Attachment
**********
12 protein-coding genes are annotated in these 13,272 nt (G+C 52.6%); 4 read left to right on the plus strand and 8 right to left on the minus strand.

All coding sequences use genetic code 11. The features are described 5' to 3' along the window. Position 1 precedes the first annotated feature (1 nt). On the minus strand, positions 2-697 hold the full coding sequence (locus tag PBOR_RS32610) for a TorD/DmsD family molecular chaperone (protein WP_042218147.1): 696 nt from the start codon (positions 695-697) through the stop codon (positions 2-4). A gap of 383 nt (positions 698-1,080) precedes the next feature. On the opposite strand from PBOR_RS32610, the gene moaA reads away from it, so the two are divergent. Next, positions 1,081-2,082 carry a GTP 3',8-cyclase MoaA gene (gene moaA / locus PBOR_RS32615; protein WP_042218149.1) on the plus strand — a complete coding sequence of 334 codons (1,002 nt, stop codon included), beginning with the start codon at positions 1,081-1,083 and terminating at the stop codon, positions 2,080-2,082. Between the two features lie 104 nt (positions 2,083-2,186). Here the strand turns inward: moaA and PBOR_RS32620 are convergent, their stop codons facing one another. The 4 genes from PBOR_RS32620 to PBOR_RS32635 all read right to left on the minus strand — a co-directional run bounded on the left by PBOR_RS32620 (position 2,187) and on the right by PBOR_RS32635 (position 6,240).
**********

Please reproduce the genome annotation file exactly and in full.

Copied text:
12 protein-coding genes are annotated in these 13,272 nt (G+C 52.6%); 4 read left to right on the plus strand and 8 right to left on the minus strand.

All coding sequences use genetic code 11. The features are described 5' to 3' along the window. Position 1 precedes the first annotated feature (1 nt). On the minus strand, positions 2-697 hold the full coding sequence (locus tag PBOR_RS32610) for a TorD/DmsD family molecular chaperone (protein WP_042218147.1): 696 nt from the start codon (positions 695-697) through the stop codon (positions 2-4). A gap of 383 nt (positions 698-1,080) precedes the next feature. On the opposite strand from PBOR_RS32610, the gene moaA reads away from it, so the two are divergent. Next, positions 1,081-2,082 carry a GTP 3',8-cyclase MoaA gene (gene moaA / locus PBOR_RS32615; protein WP_042218149.1) on the plus strand — a complete coding sequence of 334 codons (1,002 nt, stop codon included), beginning with the start codon at positions 1,081-1,083 and terminating at the stop codon, positions 2,080-2,082. Between the two features lie 104 nt (positions 2,083-2,186). Here the strand turns inward: moaA and PBOR_RS32620 are convergent, their stop codons facing one another. The 4 genes from PBOR_RS32620 to PBOR_RS32635 all read right to left on the minus strand — a co-directional run bounded on the left by PBOR_RS32620 (position 2,187) and on the right by PBOR_RS32635 (position 6,240).